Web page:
Draghi backs Germany's call for 'currency commissioner'

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European Central Bank Chief Mario Draghi backed a proposal by German Finance Minister Wolfgang Schäuble to radically expand the powers of the European Union's monetary affairs commissioner, giving Brussels greater control over member states budgets.

Schäuble said earlier this month that the EU needed a commissioner who wielded power over member states' budgets together with reform of the European Parliament's decision-making process, changes he said could help ease the debt crisis.

Chancellor Angela Merkel, who was initially said to be more cautious on the issue, later backed Shaüble's proposals ahead of an EU summit on 18-19 October.

The commissioner, an expansion of the current monetary and economic affairs commissioner, should have the authority to veto budgets if they broke deficit rules, he argued, urging far-reaching reform and greater European integration.

Draghi's public support for the proposals is a boost for Schäuble's plan but such reform would require changes to EU treaties, something that would need Britain – which has been sceptical of greater European integration – to acquiesce to unless a separate euro zone treaty is drawn up.

"I explicitly support this proposal," Draghi told Der Spiegel magazine published on Sunday.

"I am certain: if we want to re-establish trust in the euro zone, countries must pass a part of their sovereignty to the European level," Draghi said.

Schäuble wants the role of the economic and monetary affairs commissioner, dubbed the "currency commissioner" in Germany, to be modelled along the lines of the EU's competition commissioner, the only commissioner who can make legally-binding decisions. His plan has received a mixed welcome.

'German taxpayers will make a profit' from ECB bond purchases

Draghi also said he did not expect his Outright Monetary Transactions (OMT) plan to cost the taxpayer money.

Addressing fears that the ECB's decision to buy an unlimited amount of debt from struggling member states could lead to inflation and cost taxpayers money, Draghi said.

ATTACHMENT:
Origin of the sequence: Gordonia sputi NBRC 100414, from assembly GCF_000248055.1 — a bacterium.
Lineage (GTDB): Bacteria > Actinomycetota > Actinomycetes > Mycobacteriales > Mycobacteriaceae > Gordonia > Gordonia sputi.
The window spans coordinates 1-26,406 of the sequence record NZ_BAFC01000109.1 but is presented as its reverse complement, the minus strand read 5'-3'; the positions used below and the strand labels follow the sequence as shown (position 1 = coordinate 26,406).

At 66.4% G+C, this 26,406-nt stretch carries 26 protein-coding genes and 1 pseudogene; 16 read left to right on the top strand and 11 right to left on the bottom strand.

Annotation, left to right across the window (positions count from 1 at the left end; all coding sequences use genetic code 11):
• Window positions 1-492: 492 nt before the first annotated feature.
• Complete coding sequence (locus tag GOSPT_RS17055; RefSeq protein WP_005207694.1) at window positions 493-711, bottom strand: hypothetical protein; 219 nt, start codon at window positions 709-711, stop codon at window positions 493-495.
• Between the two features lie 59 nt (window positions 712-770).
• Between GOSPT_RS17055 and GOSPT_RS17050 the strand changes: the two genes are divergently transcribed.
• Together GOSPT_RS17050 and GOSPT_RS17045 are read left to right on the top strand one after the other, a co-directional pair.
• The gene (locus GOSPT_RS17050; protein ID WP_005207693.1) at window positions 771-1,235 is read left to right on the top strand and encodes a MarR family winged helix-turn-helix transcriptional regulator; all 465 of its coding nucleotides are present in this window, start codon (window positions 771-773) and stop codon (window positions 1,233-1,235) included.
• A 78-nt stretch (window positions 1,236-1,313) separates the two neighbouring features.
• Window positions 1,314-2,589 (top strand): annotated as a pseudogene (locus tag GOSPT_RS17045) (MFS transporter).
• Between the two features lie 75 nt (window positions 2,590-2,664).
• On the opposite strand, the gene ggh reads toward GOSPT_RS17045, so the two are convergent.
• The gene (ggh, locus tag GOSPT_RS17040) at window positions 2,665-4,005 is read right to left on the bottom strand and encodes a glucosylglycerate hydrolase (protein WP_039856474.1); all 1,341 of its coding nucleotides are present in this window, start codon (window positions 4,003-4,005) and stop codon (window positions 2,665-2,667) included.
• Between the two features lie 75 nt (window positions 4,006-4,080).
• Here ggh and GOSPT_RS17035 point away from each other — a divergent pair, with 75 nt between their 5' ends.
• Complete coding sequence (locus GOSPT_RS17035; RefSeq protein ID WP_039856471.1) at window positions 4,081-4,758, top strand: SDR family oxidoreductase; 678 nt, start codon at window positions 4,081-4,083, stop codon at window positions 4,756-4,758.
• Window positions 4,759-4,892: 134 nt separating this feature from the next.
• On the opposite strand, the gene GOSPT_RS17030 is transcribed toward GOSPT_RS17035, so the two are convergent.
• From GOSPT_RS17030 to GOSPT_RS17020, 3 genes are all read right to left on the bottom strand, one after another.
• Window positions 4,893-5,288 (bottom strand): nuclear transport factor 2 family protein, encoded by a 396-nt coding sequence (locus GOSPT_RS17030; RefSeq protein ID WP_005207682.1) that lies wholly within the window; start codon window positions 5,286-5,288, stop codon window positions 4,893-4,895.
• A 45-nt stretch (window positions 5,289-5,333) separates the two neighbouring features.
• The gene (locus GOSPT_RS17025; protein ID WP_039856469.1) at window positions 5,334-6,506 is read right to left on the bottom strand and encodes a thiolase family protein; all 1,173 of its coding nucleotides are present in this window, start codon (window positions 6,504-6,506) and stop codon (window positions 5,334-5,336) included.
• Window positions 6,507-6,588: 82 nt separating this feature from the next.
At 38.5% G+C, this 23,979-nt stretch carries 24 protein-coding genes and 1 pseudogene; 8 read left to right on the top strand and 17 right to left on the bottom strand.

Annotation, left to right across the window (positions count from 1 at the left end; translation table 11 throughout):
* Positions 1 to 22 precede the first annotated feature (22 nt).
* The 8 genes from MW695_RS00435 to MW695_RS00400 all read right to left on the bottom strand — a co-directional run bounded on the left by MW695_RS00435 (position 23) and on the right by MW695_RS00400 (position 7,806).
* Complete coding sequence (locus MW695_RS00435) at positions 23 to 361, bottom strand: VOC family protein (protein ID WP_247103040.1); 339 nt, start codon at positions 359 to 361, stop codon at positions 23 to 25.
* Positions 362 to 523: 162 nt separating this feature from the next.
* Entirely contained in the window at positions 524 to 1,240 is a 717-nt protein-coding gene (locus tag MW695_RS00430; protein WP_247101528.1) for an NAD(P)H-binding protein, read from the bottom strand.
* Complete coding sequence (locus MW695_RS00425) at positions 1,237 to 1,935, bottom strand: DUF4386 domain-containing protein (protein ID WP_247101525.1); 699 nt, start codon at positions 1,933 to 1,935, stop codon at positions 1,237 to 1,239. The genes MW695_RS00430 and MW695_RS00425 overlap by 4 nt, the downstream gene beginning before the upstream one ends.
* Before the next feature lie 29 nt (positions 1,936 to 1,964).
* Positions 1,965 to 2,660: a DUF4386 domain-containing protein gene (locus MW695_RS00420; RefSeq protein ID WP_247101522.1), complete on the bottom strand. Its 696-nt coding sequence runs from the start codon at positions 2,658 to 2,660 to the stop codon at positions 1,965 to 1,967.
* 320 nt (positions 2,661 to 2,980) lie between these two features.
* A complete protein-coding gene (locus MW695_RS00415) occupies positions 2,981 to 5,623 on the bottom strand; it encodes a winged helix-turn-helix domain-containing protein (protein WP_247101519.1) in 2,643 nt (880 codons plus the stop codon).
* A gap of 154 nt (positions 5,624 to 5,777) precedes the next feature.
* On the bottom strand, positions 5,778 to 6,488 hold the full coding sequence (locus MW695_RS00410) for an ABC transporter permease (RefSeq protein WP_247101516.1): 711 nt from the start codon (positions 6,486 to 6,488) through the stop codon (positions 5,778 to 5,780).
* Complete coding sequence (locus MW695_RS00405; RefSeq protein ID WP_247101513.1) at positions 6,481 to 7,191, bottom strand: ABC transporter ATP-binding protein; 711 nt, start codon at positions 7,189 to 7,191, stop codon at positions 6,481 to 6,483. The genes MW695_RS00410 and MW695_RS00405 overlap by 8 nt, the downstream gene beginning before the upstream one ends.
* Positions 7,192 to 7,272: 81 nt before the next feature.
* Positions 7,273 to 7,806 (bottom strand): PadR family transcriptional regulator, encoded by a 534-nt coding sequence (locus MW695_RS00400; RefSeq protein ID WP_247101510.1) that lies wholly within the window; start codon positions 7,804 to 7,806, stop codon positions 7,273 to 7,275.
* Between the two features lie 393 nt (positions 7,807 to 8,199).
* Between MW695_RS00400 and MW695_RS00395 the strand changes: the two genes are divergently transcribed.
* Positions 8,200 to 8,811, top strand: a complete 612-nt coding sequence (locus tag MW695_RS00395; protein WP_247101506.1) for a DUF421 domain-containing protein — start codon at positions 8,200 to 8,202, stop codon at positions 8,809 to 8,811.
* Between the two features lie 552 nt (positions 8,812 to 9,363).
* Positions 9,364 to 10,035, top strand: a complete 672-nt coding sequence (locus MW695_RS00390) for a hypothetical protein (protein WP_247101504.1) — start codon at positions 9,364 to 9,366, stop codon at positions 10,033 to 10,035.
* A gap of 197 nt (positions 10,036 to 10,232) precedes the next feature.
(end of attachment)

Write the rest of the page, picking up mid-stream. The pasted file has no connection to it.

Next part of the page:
"To the contrary: so far we have even made profits from our bond purchases, which then went to national central banks," Draghi said, and added this would remain the case of governments in southern Europe continued their reforms of recent months.

"One thing is clear: if the governments in southern Europe continue with the successful implementation of policy reforms seen in the last few months, German taxpayers will make a profit from our purchases. There is no better protection against the euro crisis than successful structural reforms in southern Europe."

He defended his bond-buying plan in front of Bundestag members on Wednesday, telling sceptical German lawmakers that fears of illegal government funding or higher inflation were misplaced.

The German central bank, the Bundesbank, has denounced his OMT plan as tantamount to printing money to finance governments.

It was adapted from the ECB's discontinued bond-purchasing programme, the Securities Markets Programme, to stop governments from reneging on promises to implement reforms.

Draghi said he wished disagreements with Bundesbank chief Jens Weidmann – such as over the OMT plan – could be handled more privately.

"I would like some discussions to take place in a more controlled fashion," Draghi said, saying he and Weidmann understood each other well. "We have the same goal, our differences of opinion on the right methods are not un-bridgeable."

Timeline: 
  • 13-14 Dec.: EU summit to adopt final report and roadmap for further economic and monetary union.
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